Interactional Justice explores how defence lawyers accomplish their role in interaction with others and highlights the ways in which they do loyalty work – constructing and conveying loyalty in emotionally and interactionally constraining situations.
By drawing on extensive ethnographic fieldnotes and interviews with lawyers, this sociological study brings their loyalty work to life and reveals to the reader the unwritten rules of emotional interactions. It presents how defence lawyers socially construct their duty of loyalty by negotiating informal and implicit professional and social expectations. This accomplishment demands emotion work and face work in order to perform a role which includes defending clients accused of heinous crimes and “losing” the majority of cases. As the defence team is central to this, the ways of doing teamwork are illustrated. Teamwork is also found to be essential between legal professionals to ensure that a criminal trial runs smoothly. All of this takes place within an overarching framework – the emotional regime of law – which aims to uphold the illusionary dichotomy between rationality and emotionality thus quietening the role of emotions.
Loyalty and teamwork are features of many professions, workplaces, and aspects of social life making this book an essential tool for understanding strategies for their accomplishment. Focusing on courtroom emotions and interactions, the book suggests how trials can be made more user-friendly and provides guidance for newly qualified legal professionals. The use of ethnographic fieldnotes and interviews provides scholars and students in the social sciences, teaching, law, and medicine with a colourful monograph which reveals and explains emotion and interaction rules. It also makes this book a useful tool for teaching and understanding qualitative research methods.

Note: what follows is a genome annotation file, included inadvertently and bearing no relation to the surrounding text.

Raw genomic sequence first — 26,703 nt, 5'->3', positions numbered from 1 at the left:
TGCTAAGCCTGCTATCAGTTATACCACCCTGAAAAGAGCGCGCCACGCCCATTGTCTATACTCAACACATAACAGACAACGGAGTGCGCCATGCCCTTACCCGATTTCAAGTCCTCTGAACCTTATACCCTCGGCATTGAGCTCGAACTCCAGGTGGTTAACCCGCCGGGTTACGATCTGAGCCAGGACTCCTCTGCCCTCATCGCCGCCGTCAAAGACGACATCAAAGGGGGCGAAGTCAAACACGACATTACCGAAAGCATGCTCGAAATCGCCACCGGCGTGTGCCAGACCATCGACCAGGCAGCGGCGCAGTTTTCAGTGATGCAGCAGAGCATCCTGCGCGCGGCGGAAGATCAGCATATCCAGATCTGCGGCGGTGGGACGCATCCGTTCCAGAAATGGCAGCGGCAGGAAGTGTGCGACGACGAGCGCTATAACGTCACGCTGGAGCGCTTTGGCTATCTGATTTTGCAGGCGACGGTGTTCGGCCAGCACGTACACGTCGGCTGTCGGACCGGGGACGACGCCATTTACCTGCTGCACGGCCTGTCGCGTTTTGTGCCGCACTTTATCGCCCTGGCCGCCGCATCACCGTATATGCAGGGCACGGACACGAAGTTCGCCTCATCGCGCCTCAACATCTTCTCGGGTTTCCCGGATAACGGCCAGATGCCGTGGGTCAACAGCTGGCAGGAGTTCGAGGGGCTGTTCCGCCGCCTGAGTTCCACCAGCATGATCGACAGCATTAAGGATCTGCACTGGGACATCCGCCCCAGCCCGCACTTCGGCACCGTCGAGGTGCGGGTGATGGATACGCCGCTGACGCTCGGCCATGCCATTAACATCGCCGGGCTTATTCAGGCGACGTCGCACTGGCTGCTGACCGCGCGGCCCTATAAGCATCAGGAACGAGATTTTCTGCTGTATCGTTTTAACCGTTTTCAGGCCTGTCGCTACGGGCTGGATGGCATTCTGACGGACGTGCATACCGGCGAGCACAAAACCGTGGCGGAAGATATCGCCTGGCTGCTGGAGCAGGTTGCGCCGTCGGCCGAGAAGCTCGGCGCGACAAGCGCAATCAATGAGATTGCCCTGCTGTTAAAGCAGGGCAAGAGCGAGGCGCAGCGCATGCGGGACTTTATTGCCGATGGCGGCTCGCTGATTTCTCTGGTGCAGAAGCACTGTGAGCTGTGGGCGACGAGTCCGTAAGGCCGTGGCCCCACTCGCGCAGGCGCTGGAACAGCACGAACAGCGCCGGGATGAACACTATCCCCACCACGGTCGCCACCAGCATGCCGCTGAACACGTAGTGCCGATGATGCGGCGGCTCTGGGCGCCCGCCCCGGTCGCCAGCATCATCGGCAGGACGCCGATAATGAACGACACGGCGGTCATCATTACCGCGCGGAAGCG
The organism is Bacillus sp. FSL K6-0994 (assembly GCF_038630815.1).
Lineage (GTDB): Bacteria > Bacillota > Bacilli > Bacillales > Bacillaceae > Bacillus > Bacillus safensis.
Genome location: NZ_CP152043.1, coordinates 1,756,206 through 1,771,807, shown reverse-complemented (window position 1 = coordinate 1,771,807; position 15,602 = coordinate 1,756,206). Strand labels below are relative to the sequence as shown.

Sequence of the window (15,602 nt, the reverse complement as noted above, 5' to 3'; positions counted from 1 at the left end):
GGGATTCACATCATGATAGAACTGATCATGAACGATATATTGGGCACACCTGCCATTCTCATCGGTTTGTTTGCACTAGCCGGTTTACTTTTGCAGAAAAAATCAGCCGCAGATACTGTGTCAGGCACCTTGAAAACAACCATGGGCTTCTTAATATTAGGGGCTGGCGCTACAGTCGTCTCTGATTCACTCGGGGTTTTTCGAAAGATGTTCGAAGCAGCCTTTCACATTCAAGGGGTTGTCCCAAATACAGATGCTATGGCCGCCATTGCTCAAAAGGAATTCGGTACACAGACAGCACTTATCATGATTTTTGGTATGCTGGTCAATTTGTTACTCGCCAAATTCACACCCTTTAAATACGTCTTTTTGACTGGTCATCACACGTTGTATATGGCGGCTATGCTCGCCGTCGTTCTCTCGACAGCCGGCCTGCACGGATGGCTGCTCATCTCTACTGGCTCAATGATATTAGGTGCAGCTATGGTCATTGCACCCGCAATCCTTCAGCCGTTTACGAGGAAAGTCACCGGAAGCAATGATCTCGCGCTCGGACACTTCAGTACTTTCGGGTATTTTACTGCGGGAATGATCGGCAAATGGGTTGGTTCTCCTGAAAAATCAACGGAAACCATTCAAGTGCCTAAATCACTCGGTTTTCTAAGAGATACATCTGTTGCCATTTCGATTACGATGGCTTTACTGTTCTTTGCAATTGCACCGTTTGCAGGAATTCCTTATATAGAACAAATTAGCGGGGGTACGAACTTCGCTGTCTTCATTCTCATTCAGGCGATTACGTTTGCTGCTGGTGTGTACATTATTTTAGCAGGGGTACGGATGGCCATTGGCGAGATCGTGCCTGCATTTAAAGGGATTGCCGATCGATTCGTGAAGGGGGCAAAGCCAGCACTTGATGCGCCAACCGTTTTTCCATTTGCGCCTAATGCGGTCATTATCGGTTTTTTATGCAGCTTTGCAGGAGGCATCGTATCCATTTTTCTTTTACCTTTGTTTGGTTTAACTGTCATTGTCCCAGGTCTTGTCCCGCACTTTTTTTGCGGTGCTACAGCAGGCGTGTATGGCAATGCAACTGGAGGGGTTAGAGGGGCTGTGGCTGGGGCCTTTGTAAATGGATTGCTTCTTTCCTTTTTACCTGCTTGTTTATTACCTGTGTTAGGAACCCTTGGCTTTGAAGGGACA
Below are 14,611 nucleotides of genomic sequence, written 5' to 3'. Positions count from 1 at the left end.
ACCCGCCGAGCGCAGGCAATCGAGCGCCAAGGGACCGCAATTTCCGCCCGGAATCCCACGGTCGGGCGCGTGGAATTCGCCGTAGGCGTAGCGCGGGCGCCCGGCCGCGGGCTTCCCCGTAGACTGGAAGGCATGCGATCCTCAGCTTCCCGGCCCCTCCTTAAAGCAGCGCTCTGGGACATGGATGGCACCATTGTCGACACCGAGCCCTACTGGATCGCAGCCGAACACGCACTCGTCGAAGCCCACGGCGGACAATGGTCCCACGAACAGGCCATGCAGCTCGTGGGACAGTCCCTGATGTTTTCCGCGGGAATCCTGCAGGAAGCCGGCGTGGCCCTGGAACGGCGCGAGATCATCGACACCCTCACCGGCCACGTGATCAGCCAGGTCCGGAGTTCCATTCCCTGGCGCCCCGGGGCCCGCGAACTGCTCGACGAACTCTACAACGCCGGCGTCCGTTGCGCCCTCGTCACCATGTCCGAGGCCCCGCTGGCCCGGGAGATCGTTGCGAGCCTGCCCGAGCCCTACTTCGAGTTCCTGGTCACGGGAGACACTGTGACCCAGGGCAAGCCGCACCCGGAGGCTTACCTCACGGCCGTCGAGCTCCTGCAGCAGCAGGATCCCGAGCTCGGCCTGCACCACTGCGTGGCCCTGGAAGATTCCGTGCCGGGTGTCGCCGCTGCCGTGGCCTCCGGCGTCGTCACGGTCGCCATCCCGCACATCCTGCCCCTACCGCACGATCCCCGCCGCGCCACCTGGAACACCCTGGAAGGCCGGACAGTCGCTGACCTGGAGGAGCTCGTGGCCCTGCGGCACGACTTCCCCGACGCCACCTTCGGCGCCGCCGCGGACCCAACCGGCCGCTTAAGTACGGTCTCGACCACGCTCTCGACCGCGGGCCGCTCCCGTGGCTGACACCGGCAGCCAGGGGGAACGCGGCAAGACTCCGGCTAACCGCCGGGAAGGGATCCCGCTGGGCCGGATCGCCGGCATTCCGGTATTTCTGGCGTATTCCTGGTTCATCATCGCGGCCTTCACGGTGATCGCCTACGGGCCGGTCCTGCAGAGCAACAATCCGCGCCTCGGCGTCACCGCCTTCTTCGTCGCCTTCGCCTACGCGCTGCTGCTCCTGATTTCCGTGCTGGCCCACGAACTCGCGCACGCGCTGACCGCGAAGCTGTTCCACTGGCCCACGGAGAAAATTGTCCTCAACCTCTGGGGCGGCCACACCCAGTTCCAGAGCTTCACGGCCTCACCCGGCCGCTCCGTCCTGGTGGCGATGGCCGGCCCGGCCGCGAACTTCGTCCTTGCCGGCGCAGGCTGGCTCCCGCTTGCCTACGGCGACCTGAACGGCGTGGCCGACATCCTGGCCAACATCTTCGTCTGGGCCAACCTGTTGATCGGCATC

Table of Contents
1. Lawyers and Loyalty; 2. Legal Systems and Loyalty; 3. The Emotional Courtroom; 4. Loyalty and Disloyalty; 5. The Facework of Defence Lawyers; 6. The Emotion Work of Defence Lawyers; 7. The Teamwork of a Criminal Trial.
Lisa Flower is a researcher and senior lecturer in sociology and criminology at Lund University, Sweden. Her research interests include the hidden emotion and interaction rules in courtrooms and the legal profession.
"It is a significant contribution to the sociological, criminological and broader bodies of literature. It offers something original, something rigorous and something intimate."
Clare Gunby, The British Journal of Criminology, 2021; https://doi.org/10.1093/bjc/azab051
"In short, Interactional Justice represents a major contribution not only to symbolic interactionism, but also the sociology of emotions, the ethnographic method, criminology, and the psychological study of the court system. It is highly recommended for anyone with interests in these areas."
Leonard A. Steverson, Symbolic Interaction, 2021; https://doi.org/10.1002/symb.554